French research group in obstetrics and gynecology (Groupe de Recherche en Obstétrique et Gynécologie)

OASI:

Obstetric Anal Sphincter Injury

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Acknowledgements

The authors acknowledge all women and all professionals who agreed to answer the three rounds of questionnaires to complete this core outcome set procedure.

Funding

This study is supported by a grant from the French Ministry of Health (PHRC: Programme Hospitalier de Recherche Clinique, 2019). The funding body was not involved in the design of the study neither in collection, analysis or interpretation of data.

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Authors

Consortia

Contributions

BG – Study design, data collection, data analysis, main text writing. TS – Contribution to study design, data analysis and review of each version of the manuscript. FA - Contribution to study design, data analysis and review of each version of the manuscript. OP - Contribution to study design, data analysis and review of each version of the manuscript. RDT - Contribution to study design, data analysis and review of each version of the manuscript. GD - Contribution to study design, data analysis and review of each version of the manuscript. CLR - Contribution to study design, data analysis and review of each version of the manuscript. ACP - Contribution to study design, data analysis and review of each version of the manuscript. CG - Contribution to study design, data analysis and review of each version of the manuscript. DR - Contribution to study design, data analysis and review of each version of the manuscript. FP - Contribution to study design, data analysis and review of each version of the manuscript. SR – Methodologist, study design. XF – Scientific director, study design, data analysis and contribution to main text writing. GROG – National obstetric research network which contributes to the implementation of the study. The author(s) read and approved the final manuscript.

Corresponding author

Correspondence to Bertrand Gachon.

Ethics declarations

Ethics approval and consent to participate

This study involves only volunteers for anonymous online questionnaire answering, without any identifying information collection and with a total independence from any medical care. This considered, regarding the French legislation about medical research involving human person (Loi Jardé), an ethical committee approbation is not required (https://www.legifrance.gouv.fr/codes/id/LEGISCTA000032722874/2017-06-14/).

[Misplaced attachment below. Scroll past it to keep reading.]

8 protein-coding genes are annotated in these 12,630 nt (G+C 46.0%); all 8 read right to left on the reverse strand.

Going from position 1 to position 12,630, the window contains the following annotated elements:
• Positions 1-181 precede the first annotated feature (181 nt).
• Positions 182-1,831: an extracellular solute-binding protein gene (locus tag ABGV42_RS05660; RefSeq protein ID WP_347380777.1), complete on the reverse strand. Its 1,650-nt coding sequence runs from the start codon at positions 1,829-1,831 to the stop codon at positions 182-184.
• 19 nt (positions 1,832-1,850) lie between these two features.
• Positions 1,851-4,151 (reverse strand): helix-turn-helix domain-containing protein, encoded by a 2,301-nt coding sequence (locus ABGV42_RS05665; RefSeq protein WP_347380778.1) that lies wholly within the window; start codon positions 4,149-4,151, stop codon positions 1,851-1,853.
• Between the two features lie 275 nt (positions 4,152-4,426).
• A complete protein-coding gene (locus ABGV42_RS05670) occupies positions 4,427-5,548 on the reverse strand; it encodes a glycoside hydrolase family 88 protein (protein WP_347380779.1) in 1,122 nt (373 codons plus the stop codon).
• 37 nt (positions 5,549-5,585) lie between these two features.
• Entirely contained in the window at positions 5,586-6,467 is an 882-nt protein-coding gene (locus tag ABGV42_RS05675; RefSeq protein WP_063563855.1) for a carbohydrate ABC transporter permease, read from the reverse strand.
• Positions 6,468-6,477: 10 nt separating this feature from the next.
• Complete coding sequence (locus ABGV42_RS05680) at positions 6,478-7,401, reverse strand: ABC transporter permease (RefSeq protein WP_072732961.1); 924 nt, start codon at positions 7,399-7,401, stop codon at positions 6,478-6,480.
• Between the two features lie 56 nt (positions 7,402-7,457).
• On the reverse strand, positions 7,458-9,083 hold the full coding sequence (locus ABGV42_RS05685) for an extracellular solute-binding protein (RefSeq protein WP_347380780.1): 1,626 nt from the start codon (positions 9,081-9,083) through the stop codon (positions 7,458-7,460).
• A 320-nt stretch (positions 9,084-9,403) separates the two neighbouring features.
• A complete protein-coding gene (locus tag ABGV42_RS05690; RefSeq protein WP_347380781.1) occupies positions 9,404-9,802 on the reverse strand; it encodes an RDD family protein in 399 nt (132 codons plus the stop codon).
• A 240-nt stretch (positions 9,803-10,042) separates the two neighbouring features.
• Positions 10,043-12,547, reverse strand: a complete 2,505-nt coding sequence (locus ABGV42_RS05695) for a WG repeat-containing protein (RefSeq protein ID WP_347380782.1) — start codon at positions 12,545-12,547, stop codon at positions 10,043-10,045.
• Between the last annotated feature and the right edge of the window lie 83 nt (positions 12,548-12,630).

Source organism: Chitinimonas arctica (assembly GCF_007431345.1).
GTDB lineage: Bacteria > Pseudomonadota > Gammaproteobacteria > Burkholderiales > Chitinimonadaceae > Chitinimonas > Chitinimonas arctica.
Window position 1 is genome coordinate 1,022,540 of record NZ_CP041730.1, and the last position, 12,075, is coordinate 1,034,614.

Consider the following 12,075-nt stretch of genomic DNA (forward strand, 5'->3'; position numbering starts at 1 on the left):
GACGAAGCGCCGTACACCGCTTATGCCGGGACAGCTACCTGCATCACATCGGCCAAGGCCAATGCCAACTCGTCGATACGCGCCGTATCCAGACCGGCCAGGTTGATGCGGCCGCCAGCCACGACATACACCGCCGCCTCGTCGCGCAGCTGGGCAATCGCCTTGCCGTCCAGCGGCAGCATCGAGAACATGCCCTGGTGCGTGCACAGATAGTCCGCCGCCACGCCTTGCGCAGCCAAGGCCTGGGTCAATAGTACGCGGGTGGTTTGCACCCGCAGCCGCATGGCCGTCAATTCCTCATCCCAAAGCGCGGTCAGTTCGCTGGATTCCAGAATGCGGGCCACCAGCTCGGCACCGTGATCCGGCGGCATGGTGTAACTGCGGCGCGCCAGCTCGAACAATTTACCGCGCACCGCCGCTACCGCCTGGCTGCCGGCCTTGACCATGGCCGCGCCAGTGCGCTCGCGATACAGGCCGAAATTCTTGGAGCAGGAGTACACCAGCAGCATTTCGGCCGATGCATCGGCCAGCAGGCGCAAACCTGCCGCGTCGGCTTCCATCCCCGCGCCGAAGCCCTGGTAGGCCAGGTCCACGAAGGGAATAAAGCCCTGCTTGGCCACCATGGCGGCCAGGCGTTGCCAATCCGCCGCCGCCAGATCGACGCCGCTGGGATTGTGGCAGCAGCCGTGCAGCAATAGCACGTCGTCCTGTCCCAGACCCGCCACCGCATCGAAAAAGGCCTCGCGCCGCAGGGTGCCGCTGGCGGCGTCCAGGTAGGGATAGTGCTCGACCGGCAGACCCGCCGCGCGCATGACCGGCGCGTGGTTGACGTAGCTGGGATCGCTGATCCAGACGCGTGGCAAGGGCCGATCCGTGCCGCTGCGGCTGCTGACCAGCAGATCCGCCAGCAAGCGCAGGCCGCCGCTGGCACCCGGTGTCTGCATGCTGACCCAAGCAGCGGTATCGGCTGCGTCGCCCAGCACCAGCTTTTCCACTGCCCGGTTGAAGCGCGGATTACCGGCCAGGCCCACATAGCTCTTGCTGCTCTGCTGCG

The INSTRUMODA study was registered on https://clinicaltrials.gov on June 25, 2020 (NCT 04446780). The INSTRUMODA project have been approved by an ethical committee: Comité de Protection des Personnes Nord Ouest IV (ID RCB: 2020-A01974-35).

Consent for publication

Not applicable.

Competing interests

The authors declare that they have no competing interests.

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Supplementary Information

Additional file 1.

Online questionnaire for the obstetricians’ stakeholder group.

Additional file 2.

Online questionnaire for the women in the community stakeholder group.

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Gachon, B., Schmitz, T., Artzner, F. et al. A core outcome set development for a French national prospective study about the effect of mediolateral episiotomy on obstetric anal sphincter injury during operative vaginal delivery (INSTRUMODA). BMC Pregnancy Childbirth 21, 251 (2021). https://doi.org/10.1186/s12884-021-03603-0

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Keywords

  • Obstetric anal sphincter injury
  • Operative delivery
  • Episiotomy
  • Core outcome set